Unlike most companies I’ve seen, A. Lange & Söhne pays attention to the boutiques it has across the globe. They often get lots of special editions and host many events, as well as show off and sell Lange timepieces, obviously. For the last ten years, one of those boutiques has been located in the Ginza district of the Japanese capital of Tokyo. Famed for its bustling streets and high tech corporations, Tokyo isn’t exactly short of money, ideal territory for the boutique of a super prestigious watch brand then.
To celebrate, Lange reworked one of its more unusual timepieces, the Lange 1 Daymatic. I call it unusual for a couple of reasons: it’s one of only a handful of automatic watches Lange makes (the only other auto in the Lange 1 range is the Tourbillon Perpetual Calendar and subsequent Handwerkskunst version of that watch). Also, the dial on the Daymatic is back to front. If you look at a ‘standard’ Lange 1, the dial has the time on the left-hand side and the up/down power reserve indicator on the right. Of course, the Daymatic doesn’t have a power reserve indicator, as it’s automatic, unlike the Lange 1 which is manually wound. That means that a day of the week indicator replaces the power reserve, as well as the dial being switched around to help make the watch stand out a little.
This special edition isn’t given the name ‘Handwerkskunst’ like other Langes which receive the top end treatment. However, it certainly does appear to be one. The dial has been given a lot of guilloché attention which, as you’ll have guessed, is all done by hand. Lange certainly takes no prisoners when it comes to making a special edition version of something, and quite rightly so, but I perhaps would’ve like to see a little decoration on the side of the case. I know it may seem a bit cheesy, but an engraving of the Tokyo skyline on the side might add something to the appearance. The watch doesn’t exactly lose out by not having this, though.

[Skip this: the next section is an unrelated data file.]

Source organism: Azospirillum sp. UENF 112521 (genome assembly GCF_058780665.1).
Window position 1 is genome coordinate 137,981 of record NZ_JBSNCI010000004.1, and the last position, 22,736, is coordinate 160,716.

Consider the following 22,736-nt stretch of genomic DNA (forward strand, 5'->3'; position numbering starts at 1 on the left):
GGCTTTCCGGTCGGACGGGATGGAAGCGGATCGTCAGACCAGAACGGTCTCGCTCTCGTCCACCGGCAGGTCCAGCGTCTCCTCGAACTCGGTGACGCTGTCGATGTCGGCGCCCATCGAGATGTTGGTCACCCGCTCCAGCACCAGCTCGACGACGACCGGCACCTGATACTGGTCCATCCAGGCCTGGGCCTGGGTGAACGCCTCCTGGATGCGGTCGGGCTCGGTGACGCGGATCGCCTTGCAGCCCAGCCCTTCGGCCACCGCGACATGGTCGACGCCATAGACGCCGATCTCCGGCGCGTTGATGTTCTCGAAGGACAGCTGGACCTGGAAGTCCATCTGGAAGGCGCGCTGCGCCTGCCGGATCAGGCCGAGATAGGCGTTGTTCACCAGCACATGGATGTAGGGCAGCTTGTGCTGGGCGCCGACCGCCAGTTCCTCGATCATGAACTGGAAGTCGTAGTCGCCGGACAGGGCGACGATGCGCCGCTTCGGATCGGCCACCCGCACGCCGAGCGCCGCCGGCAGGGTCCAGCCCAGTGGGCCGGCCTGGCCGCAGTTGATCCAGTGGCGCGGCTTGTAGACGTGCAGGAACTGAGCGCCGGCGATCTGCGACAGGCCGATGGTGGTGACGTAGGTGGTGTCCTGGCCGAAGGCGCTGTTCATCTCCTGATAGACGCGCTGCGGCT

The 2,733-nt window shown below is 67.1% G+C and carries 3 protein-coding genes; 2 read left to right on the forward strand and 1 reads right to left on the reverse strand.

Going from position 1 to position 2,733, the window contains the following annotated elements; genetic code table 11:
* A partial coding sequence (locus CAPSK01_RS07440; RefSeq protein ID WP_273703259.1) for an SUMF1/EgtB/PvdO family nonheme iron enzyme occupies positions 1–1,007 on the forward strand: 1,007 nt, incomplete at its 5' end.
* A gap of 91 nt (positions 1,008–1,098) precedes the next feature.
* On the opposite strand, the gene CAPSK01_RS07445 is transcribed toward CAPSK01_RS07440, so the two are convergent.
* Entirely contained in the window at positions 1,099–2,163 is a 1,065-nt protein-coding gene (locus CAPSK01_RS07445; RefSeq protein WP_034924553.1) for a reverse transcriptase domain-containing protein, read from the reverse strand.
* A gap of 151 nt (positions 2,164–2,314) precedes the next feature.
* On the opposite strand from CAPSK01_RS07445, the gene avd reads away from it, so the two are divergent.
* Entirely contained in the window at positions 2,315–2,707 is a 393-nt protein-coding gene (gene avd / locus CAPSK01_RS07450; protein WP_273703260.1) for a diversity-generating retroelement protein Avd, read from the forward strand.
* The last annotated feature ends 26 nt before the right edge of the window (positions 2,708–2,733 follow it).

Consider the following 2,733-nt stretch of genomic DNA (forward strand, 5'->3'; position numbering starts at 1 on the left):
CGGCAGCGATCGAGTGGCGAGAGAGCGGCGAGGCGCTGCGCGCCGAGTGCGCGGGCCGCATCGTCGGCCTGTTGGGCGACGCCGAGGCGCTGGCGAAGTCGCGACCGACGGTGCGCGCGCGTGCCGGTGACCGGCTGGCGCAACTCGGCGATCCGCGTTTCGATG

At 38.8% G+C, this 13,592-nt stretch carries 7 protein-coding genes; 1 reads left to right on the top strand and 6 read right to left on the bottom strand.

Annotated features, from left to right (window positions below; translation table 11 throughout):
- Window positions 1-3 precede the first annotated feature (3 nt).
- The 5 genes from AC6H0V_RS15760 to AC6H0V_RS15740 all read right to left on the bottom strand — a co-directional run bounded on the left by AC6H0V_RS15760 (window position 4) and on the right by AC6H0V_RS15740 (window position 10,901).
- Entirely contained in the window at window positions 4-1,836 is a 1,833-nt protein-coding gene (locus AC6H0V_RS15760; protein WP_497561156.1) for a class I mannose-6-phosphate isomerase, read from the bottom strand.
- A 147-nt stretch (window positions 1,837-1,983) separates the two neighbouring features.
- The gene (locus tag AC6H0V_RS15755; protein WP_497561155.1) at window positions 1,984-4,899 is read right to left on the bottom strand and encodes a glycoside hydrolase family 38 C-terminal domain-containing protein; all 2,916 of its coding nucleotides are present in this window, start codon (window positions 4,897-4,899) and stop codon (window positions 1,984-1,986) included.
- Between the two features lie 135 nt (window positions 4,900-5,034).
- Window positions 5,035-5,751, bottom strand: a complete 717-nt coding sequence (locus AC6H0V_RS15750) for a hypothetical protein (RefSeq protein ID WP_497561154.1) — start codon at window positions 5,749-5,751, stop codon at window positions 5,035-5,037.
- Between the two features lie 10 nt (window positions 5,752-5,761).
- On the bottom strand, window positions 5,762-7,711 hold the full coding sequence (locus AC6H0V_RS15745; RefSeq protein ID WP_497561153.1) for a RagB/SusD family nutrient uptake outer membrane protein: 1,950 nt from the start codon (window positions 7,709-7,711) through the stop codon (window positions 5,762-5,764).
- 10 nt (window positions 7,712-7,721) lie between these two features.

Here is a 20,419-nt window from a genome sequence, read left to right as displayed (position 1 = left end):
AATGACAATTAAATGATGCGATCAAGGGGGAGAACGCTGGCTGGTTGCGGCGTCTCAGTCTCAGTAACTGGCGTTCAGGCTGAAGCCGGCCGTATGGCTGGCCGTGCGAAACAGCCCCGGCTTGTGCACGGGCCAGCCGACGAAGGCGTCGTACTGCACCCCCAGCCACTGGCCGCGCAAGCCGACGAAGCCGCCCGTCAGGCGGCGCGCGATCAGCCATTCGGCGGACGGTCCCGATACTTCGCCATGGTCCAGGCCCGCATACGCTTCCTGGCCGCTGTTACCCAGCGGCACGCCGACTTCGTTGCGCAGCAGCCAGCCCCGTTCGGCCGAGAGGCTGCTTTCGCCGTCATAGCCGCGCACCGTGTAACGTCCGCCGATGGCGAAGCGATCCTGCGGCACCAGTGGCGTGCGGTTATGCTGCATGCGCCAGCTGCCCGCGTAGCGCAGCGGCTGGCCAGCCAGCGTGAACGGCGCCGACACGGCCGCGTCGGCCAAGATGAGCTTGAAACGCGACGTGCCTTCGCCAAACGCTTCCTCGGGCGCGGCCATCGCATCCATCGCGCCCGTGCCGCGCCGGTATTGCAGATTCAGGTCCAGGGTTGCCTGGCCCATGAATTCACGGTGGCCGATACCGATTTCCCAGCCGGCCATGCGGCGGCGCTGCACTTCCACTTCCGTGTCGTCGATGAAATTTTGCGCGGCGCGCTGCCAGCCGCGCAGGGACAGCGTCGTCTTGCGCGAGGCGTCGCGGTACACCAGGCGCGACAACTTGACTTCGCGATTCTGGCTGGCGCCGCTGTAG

One detail on Lange watches that captivates me is the little plates with German words on them on the dials, which describe the complications inside the watch. One of those words is ‘automatik’, which is fairly obvious. The other is ‘wochentag’ which when translated means ‘weekday’, because this one displays the weekdays, naturally. Another small dial detail which you may have missed is the writing, all of it is in blue on this watch, with the exception of the ‘S’ representing Sunday, which is red. Even the numbers on the outsize date are in blue. To match the blue on the dial is a relaxing blue leather strap, one of the more adventurous colours for the Saxon watchmaker.
The movement inside is the same calibre L021.1 movement that is found in the other Daymatic watches; it’s supremely well decorated, I love the platinum outline on the gold rotor, just adds a little touch of class. It beats at 3 Hz and lasts for a good 50 hours when left to run by itself. All that is wrapped up in a solid white gold case which is 39.5mm across, but I wonder why it wasn’t just made 40mm?